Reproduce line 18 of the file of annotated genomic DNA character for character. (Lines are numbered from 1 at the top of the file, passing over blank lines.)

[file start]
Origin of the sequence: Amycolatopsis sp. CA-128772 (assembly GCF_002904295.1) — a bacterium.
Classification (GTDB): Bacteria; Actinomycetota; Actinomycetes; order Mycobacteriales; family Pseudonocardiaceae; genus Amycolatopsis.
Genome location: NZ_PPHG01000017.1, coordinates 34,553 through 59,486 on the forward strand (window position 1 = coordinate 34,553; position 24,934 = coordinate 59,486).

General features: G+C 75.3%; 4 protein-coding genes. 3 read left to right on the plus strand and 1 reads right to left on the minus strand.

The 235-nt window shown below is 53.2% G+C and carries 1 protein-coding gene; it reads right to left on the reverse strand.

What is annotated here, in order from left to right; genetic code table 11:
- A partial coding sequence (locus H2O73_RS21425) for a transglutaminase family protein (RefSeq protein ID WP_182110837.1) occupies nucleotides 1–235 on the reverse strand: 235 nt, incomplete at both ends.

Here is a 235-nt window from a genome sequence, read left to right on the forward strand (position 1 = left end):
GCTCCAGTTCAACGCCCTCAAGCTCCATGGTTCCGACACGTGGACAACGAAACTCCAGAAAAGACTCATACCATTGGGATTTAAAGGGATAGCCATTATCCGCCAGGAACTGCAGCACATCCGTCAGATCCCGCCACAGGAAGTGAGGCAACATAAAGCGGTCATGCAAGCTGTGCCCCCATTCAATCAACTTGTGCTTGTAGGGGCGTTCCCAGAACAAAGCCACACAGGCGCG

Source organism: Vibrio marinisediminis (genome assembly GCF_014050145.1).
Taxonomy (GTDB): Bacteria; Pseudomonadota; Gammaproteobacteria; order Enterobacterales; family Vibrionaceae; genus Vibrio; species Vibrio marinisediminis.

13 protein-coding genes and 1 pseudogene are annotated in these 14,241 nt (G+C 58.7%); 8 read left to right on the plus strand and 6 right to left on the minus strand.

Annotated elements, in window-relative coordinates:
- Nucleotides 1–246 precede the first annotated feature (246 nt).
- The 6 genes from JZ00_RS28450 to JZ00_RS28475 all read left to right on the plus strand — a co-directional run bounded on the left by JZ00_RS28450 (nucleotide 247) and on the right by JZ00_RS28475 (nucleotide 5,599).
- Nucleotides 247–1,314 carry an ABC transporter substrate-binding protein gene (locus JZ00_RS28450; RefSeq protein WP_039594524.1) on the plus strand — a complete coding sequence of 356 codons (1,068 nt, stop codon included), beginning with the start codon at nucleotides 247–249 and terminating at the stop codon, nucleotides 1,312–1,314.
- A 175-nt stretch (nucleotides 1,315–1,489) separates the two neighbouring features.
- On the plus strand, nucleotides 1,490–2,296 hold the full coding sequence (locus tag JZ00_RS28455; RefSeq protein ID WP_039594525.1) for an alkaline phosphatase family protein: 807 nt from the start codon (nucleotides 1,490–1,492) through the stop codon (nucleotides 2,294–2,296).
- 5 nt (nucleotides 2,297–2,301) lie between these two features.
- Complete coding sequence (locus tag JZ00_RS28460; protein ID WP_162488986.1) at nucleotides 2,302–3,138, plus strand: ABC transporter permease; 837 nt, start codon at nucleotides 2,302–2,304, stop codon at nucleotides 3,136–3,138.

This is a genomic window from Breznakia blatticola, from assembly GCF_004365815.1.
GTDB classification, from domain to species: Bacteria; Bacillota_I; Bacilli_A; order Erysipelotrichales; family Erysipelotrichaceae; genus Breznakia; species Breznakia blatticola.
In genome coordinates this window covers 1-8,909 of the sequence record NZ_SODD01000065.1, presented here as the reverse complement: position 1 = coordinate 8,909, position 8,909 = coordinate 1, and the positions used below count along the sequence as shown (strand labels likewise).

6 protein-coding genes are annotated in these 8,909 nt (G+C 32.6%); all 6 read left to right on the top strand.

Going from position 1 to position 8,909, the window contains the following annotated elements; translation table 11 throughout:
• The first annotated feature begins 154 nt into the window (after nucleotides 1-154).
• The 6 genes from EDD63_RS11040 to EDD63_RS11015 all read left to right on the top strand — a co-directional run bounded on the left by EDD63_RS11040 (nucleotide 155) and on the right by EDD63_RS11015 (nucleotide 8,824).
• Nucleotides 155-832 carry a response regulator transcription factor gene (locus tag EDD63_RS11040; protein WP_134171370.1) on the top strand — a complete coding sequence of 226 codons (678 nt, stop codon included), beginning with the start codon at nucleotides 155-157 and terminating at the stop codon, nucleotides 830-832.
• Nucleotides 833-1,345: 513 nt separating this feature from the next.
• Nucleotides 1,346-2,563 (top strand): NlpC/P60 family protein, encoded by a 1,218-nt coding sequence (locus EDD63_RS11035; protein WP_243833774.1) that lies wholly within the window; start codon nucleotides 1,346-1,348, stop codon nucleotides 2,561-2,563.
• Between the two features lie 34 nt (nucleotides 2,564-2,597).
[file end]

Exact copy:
- On the plus strand, nucleotides 1,490–2,296 hold the full coding sequence (locus tag JZ00_RS28455; RefSeq protein ID WP_039594525.1) for an alkaline phosphatase family protein: 807 nt from the start codon (nucleotides 1,490–1,492) through the stop codon (nucleotides 2,294–2,296).